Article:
Thursday morning, in a rush to beat the incoming storm, I threw all my gear in the Subaru and managed to escape Leadville. The roads were pretty dicey all the way to Minturn, but once I hit I-70 conditions weren't too bad-- just one localized blizzard outside of Rifle. It figures, just a week after I had swapped the snow tires off both our cars, the biggest storm of the season strikes. While I was away at the Grand Canyon, my wife got to deal with the 20+ inches of snow that fell on Leadville! So much for my dreams of the local trails melting out soon! Having camped in Fruita on spring break just two weeks ago, it felt very strange to drive through it again and see the mesas blanketed with snow. I stopped at The Hot Tomato, grabbed some pizza, and continued on to Moab, following beautiful 128 along the Colorado River.

Just outside of Moab, I hopped out of the car, stretched some more, and went on another test run to visit Morning Glory Arch. It was cloudy and chilly and the skies spat rain and hail on my return. I arrived back at the car soaked and numb, but no worse for wear. My knee was a little grumpy, but fine. I ate dinner, snagged a campsite in Sand Flats, enjoyed a beautiful sunset, and slept in the back of the Subaru. It drizzled all night. The pitter-patter on the roof of the car seemed out of place in the desert. I awoke to more clouds and drizzle. I was just below the snow line.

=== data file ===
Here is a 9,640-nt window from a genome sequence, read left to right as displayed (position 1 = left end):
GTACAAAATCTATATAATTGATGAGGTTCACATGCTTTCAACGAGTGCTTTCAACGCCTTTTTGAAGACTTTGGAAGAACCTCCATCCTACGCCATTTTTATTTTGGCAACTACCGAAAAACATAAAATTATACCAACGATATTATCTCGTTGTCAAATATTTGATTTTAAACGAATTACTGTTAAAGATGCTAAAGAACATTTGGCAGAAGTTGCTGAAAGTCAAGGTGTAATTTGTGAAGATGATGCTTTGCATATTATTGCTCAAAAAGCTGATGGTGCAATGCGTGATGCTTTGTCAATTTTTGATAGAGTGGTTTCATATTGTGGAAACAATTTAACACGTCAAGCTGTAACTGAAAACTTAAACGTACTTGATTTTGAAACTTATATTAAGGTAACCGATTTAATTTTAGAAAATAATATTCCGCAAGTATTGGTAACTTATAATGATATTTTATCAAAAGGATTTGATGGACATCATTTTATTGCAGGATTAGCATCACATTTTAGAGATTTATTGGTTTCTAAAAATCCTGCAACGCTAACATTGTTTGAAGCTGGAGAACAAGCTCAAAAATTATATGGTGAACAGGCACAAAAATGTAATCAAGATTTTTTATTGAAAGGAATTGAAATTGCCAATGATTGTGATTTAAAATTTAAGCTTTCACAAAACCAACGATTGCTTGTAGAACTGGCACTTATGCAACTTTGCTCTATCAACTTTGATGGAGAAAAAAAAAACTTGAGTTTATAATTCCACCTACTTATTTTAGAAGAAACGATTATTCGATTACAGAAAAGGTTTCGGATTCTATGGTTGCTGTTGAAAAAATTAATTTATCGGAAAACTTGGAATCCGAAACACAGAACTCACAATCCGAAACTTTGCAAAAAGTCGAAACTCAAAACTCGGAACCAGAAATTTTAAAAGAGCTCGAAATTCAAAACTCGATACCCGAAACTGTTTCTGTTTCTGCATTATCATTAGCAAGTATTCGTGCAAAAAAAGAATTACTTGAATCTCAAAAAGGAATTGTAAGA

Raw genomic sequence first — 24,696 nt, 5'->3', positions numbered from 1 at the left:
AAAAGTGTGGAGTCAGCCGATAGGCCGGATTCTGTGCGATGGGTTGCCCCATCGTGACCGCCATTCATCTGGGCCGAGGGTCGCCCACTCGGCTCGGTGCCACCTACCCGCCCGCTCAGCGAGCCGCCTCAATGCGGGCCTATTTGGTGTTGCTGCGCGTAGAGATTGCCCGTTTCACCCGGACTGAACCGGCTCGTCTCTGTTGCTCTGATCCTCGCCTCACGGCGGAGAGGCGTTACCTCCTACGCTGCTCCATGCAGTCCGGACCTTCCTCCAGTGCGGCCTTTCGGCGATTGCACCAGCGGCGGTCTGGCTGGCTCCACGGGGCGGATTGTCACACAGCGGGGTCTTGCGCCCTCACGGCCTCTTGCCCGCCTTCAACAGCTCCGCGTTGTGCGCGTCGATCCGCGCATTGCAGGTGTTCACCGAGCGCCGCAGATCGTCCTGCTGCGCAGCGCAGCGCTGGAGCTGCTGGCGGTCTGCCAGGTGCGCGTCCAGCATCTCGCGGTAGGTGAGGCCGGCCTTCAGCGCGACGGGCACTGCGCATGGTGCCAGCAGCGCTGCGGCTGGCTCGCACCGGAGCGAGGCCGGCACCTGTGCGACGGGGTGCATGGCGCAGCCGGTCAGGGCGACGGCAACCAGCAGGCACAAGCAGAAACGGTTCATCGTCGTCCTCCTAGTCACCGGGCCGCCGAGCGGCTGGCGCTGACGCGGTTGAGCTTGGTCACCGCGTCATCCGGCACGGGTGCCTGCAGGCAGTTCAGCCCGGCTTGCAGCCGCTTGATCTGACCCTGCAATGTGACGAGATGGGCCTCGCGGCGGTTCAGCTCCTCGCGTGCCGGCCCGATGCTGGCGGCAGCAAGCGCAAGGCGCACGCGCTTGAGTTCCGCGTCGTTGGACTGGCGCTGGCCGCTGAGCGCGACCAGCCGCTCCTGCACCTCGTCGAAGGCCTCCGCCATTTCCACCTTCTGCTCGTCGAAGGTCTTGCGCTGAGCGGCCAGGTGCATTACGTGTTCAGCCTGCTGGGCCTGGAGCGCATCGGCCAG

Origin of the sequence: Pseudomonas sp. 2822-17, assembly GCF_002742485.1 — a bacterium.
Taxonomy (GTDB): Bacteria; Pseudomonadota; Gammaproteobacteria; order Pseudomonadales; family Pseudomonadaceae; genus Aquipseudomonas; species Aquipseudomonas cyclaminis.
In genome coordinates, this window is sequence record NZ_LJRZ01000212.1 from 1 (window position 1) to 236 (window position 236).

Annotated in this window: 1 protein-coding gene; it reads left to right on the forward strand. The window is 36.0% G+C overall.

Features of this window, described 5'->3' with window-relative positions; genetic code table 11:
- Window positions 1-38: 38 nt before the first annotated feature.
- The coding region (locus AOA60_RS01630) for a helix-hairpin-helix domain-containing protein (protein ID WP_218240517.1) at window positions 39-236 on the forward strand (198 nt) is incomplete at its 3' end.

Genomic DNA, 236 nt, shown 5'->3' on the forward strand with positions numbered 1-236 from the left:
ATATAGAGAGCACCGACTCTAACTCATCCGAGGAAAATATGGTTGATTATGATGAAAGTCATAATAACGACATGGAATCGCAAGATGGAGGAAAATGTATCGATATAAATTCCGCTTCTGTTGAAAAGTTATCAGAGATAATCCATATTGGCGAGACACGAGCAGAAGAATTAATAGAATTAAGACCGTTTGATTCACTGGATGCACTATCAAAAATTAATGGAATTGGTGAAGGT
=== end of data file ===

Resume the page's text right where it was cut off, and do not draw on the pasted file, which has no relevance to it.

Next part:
The sun sets over Moab.

The La Sals in the distance.

I met Alex, Erin, and the kids for a quick breakfast in Moab before hitting the road again. I drove through another snow storm in Blanding before driving through Monument Valley in the haunting clouds. It was still surprisingly chilly. Snow laced the sagebrush and accented the red slick rock. As I got closer to the Grand Canyon, a few spots of sunshine began to break through the clouds. I arrived shortly after noon and went on another short, easy test jog along the paved Rim Trail, weaving through all the tourists. The canyon was as majestic as ever. My knee seemed to be cooperating. I met Alex at our campsite in Mather Campground. We spent a leisurely afternoon catching up and making final preparations for our run. After a quick dinner at the lodge, and a beer or two, I set my alarm and curled up in my sleeping bag, breakfast at my side.